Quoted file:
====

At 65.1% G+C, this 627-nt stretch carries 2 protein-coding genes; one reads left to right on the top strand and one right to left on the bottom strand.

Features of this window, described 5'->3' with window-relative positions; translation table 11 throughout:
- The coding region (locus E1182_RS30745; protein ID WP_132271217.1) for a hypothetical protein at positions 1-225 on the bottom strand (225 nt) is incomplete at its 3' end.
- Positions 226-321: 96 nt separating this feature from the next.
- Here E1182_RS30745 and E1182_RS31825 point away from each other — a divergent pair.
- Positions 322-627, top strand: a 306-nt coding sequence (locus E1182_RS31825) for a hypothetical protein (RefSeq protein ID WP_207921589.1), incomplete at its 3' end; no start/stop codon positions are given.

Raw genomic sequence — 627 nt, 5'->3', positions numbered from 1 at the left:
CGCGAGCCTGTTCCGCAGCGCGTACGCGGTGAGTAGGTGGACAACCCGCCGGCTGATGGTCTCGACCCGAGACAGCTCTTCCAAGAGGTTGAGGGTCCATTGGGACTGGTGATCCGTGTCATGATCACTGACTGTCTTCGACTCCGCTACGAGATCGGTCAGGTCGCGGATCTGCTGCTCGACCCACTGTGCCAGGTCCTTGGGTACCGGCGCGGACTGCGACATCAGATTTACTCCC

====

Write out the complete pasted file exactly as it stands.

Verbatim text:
At 65.1% G+C, this 627-nt stretch carries 2 protein-coding genes; one reads left to right on the top strand and one right to left on the bottom strand.

Features of this window, described 5'->3' with window-relative positions; translation table 11 throughout:
- The coding region (locus E1182_RS30745; protein ID WP_132271217.1) for a hypothetical protein at positions 1-225 on the bottom strand (225 nt) is incomplete at its 3' end.
- Positions 226-321: 96 nt separating this feature from the next.
- Here E1182_RS30745 and E1182_RS31825 point away from each other — a divergent pair.
- Positions 322-627, top strand: a 306-nt coding sequence (locus E1182_RS31825) for a hypothetical protein (RefSeq protein ID WP_207921589.1), incomplete at its 3' end; no start/stop codon positions are given.

Raw genomic sequence — 627 nt, 5'->3', positions numbered from 1 at the left:
CGCGAGCCTGTTCCGCAGCGCGTACGCGGTGAGTAGGTGGACAACCCGCCGGCTGATGGTCTCGACCCGAGACAGCTCTTCCAAGAGGTTGAGGGTCCATTGGGACTGGTGATCCGTGTCATGATCACTGACTGTCTTCGACTCCGCTACGAGATCGGTCAGGTCGCGGATCTGCTGCTCGACCCACTGTGCCAGGTCCTTGGGTACCGGCGCGGACTGCGACATCAGATTTACTCCC